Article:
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LIFE. * [The following exquisite piece is from the pen of Francis Beaumont, the coadjutor of Fletcher in the composition of dramas, second only in our language to those of Shakspear. Beaumont was no mean star in that bright galaxy of talent which o'erarched the Elizabethan court. These Lines derive an additional and mournful significancy from the fact, that the gifted author's “star was shot,” before he attained the age of thirty.]
LIKE to the falling of a star,
E'en such is man, whose borrowed light
EARLY TO BED AND EARLY TO RISE.
“ EARLY to bed and early to rise;"
Aye, note it down in your brain,
And uproots the weeds of pain.
Who sigh for a softer bower,
And make use of the early hour.
By delaying its work till to-morrow;
Long years of bootless sorrow.
• These Lines, which have been parodied more frequently perhaps than any others in our language, will no doubt be familiar to most of our readers. We have ourselves seen some dozen versions of the poem, ascribed to as many different authors; but we have much pleasure in reprinting the above lines, as our correspondent refers them without doubt to their legitimate source; and it is well at once to cry " Stop Thief" to all imitators and plagiarists. Ed.
And ye, who win the lasting wealth
Of content and peaceful power;
Must begin at the early hour.
of the lark,
Put out the stars of the dark.
And the richest breath of the flower;
Go forth at the early hour.
When we start through morning's gate,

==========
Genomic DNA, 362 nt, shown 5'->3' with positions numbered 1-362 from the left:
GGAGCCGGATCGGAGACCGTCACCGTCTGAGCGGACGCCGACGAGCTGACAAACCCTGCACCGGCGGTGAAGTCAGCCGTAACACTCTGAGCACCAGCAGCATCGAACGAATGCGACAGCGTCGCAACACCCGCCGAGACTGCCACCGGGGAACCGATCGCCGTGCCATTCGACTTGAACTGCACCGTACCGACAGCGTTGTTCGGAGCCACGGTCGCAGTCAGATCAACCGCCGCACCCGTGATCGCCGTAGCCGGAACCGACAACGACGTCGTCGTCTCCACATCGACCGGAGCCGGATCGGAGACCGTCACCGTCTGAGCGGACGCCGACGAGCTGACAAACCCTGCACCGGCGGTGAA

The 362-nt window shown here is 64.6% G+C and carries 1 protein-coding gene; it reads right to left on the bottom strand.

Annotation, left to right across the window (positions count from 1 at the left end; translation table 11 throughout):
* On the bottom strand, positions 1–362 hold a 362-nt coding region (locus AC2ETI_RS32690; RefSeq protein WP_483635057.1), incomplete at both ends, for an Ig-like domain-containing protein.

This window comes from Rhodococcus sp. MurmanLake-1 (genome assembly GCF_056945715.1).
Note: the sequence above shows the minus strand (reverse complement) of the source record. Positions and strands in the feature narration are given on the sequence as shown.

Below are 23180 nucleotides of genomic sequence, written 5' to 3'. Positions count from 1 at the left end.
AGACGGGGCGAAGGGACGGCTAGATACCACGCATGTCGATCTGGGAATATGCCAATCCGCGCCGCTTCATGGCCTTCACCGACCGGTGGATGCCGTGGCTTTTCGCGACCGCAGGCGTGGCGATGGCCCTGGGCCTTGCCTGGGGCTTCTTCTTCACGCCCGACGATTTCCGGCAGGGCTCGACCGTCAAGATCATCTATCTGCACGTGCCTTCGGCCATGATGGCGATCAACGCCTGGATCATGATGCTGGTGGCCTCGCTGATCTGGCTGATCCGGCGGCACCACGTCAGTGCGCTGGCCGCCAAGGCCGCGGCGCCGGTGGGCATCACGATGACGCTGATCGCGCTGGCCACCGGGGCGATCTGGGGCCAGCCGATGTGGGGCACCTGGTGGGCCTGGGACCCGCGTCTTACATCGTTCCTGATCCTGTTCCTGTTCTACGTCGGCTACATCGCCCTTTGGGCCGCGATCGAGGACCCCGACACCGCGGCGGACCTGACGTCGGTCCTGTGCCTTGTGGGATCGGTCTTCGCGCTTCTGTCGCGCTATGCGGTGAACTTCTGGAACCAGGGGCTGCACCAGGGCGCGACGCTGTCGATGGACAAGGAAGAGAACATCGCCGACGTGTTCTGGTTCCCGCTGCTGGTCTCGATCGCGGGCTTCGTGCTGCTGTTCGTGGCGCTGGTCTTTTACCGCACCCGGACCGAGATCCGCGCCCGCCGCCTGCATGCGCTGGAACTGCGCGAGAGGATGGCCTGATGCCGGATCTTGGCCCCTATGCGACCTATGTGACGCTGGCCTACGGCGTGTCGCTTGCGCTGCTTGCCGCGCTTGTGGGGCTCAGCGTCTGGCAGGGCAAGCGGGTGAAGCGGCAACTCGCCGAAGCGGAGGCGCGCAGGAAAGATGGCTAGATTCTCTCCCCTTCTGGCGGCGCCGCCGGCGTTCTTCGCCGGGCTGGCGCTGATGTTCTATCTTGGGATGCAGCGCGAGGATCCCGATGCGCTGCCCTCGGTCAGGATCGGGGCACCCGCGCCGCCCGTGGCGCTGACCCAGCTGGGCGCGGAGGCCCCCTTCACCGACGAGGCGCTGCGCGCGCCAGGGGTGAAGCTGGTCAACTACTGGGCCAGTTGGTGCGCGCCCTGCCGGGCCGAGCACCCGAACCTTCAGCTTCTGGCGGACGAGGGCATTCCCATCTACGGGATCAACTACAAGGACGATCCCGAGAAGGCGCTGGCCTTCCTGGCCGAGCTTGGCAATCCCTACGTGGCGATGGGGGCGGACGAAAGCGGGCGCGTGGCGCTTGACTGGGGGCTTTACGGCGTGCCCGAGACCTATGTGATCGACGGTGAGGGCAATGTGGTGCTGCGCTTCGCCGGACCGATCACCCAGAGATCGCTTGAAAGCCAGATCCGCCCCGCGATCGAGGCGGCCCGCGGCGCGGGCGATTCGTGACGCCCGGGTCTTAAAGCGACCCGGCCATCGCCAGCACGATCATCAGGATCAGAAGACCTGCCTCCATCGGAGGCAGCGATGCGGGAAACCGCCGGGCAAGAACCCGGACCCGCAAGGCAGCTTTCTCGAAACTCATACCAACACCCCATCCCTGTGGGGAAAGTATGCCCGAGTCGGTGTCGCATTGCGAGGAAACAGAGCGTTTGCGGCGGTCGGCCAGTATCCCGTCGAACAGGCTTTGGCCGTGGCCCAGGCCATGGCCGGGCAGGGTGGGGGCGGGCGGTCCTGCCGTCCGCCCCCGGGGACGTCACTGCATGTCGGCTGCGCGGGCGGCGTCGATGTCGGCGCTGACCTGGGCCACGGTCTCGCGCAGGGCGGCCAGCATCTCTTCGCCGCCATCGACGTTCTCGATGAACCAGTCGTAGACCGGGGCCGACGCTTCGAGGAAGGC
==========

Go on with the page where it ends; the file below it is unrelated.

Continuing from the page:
And weave out the threads of fate!
And man holdeth the conqueror's power,
By the help of the early hour!*
have time to pray ;
Seek blessings for all the day.
In healthful, joyous glee,
And it may be so with THEE !
Arose ere yet it was day;
He ascends the Mount to pray. * The preceding verses, we owe to one of the most popular authoresses of our day-Eliza Cook. To the editress of the “ Mothers' Friend," a Magazine well deserving the title, published by Mr. B. L. Green, we are indebted for those which follow, and which are thus modestly prefaced in the work referred to. "We do exceedingly like these lines, and advise mothers to teach them to their children, and enter into the spirit of them themselves, but we must be allowed to add a little to them."-ED.
That you may
Ere the wings of light had chased the night,
He pleads with the God of love, And now as a victor, with zeal and might,
He continues his work above. And can a mother prolong her rest
While the early hour glides by,
With an enemy ever nigh;
Who arose ere yet 'twas day?
To sleep when she ought to pray!
" LET HIM ALONE."
(Hosea iv. 17.)
heart, to evil prone,
When I to myself am left,
Then I tremble at my lot:
THE CHILD AND THE STAR.
SHE had been told that God made all the stars
N. P. Willis.